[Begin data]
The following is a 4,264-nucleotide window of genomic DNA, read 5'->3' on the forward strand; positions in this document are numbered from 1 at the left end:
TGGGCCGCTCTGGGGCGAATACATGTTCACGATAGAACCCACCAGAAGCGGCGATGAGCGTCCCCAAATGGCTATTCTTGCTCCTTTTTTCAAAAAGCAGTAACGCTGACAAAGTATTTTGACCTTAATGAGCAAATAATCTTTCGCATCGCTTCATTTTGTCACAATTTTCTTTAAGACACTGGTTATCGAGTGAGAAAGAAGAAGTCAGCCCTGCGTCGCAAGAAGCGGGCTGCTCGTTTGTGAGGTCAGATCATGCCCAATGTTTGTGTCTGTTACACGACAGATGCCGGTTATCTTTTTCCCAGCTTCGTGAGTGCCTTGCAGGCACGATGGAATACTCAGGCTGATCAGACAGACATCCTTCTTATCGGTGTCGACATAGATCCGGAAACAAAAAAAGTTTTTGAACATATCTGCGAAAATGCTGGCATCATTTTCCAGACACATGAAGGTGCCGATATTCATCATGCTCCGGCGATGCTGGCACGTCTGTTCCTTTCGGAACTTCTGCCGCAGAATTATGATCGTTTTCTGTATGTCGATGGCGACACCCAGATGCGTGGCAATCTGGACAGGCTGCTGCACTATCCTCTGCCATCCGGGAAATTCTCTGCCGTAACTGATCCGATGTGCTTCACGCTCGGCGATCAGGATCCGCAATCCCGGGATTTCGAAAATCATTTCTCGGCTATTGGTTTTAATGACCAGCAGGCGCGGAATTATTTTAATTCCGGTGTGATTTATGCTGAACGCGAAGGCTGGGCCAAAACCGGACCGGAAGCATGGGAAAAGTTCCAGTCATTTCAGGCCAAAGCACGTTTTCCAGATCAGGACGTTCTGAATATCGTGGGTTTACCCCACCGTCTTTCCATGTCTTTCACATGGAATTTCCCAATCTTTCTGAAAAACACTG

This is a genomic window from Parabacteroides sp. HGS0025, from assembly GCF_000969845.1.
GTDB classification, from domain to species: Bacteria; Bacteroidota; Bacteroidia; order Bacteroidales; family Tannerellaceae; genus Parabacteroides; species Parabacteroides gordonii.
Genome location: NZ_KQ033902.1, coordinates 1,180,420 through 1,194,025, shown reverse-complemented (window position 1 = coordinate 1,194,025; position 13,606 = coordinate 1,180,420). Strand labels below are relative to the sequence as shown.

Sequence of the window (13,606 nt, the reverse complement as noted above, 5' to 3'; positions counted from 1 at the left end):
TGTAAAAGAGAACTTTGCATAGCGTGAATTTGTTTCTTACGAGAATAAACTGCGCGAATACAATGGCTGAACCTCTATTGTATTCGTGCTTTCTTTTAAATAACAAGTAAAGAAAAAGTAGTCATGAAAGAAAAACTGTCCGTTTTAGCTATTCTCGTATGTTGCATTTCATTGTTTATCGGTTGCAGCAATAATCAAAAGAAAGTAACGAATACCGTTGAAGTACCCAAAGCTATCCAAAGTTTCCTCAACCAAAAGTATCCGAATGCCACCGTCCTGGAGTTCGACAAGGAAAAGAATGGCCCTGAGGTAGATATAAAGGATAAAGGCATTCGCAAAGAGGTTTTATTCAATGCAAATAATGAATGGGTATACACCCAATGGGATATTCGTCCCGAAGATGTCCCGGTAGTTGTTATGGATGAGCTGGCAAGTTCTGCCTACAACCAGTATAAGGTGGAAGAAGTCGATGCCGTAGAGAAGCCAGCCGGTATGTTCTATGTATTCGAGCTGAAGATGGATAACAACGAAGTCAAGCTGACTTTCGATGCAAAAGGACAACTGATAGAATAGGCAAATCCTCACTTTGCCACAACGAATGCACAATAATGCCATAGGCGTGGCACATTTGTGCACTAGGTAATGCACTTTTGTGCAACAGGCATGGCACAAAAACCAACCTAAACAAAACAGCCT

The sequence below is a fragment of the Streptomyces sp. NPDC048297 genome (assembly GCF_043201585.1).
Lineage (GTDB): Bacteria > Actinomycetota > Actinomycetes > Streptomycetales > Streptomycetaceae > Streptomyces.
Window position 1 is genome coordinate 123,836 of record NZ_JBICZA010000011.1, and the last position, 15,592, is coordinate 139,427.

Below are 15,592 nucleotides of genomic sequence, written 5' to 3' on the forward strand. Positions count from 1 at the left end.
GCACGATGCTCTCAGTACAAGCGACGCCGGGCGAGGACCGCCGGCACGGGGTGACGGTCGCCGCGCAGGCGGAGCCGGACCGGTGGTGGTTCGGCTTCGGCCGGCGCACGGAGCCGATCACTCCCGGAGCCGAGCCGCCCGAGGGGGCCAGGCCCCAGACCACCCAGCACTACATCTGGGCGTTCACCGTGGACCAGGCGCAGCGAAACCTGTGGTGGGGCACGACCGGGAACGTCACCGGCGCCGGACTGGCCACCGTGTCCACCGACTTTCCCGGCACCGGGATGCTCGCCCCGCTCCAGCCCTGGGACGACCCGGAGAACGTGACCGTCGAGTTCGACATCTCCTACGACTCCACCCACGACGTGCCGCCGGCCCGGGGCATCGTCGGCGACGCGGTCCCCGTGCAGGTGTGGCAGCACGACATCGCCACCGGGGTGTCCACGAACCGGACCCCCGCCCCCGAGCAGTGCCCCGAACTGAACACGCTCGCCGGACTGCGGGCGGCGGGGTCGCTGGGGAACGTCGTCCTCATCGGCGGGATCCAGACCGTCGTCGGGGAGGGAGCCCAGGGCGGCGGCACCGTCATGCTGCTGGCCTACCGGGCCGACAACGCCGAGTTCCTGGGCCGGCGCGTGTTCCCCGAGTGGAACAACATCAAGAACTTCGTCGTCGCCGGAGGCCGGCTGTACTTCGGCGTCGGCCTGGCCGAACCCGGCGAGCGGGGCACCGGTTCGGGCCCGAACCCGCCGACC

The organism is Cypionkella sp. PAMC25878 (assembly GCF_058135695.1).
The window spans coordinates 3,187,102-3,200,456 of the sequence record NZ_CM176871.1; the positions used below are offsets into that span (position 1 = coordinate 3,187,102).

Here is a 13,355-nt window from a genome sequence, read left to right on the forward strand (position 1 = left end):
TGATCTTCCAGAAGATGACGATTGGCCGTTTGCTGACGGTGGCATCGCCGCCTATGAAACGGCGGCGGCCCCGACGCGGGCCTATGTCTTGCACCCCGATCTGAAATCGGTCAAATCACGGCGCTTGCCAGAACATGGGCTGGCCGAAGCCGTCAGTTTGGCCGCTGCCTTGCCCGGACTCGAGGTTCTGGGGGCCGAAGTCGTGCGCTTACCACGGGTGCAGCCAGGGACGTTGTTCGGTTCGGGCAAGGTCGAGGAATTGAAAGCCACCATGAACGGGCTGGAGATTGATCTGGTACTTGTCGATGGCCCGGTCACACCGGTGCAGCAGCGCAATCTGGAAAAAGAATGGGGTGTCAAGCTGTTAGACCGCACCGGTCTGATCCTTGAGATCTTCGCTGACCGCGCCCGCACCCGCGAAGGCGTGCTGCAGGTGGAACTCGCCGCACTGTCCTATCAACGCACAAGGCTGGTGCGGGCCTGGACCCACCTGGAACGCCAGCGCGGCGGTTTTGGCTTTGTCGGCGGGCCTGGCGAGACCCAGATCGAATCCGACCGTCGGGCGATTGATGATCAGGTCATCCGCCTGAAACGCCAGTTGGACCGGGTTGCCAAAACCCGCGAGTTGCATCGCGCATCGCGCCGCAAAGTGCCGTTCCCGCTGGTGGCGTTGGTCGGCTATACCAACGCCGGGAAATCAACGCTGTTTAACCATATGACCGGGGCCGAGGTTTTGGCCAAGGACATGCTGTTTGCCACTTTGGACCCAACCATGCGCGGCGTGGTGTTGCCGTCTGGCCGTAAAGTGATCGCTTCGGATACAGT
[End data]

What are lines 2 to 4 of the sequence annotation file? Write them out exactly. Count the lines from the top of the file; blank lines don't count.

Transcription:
TGGGCCGCTCTGGGGCGAATACATGTTCACGATAGAACCCACCAGAAGCGGCGATGAGCGTCCCCAAATGGCTATTCTTGCTCCTTTTTTCAAAAAGCAGTAACGCTGACAAAGTATTTTGACCTTAATGAGCAAATAATCTTTCGCATCGCTTCATTTTGTCACAATTTTCTTTAAGACACTGGTTATCGAGTGAGAAAGAAGAAGTCAGCCCTGCGTCGCAAGAAGCGGGCTGCTCGTTTGTGAGGTCAGATCATGCCCAATGTTTGTGTCTGTTACACGACAGATGCCGGTTATCTTTTTCCCAGCTTCGTGAGTGCCTTGCAGGCACGATGGAATACTCAGGCTGATCAGACAGACATCCTTCTTATCGGTGTCGACATAGATCCGGAAACAAAAAAAGTTTTTGAACATATCTGCGAAAATGCTGGCATCATTTTCCAGACACATGAAGGTGCCGATATTCATCATGCTCCGGCGATGCTGGCACGTCTGTTCCTTTCGGAACTTCTGCCGCAGAATTATGATCGTTTTCTGTATGTCGATGGCGACACCCAGATGCGTGGCAATCTGGACAGGCTGCTGCACTATCCTCTGCCATCCGGGAAATTCTCTGCCGTAACTGATCCGATGTGCTTCACGCTCGGCGATCAGGATCCGCAATCCCGGGATTTCGAAAATCATTTCTCGGCTATTGGTTTTAATGACCAGCAGGCGCGGAATTATTTTAATTCCGGTGTGATTTATGCTGAACGCGAAGGCTGGGCCAAAACCGGACCGGAAGCATGGGAAAAGTTCCAGTCATTTCAGGCCAAAGCACGTTTTCCAGATCAGGACGTTCTGAATATCGTGGGTTTACCCCACCGTCTTTCCATGTCTTTCACATGGAATTTCCCAATCTTTCTGAAAAACACTG

This is a genomic window from Parabacteroides sp. HGS0025, from assembly GCF_000969845.1.
GTDB classification, from domain to species: Bacteria; Bacteroidota; Bacteroidia; order Bacteroidales; family Tannerellaceae; genus Parabacteroides; species Parabacteroides gordonii.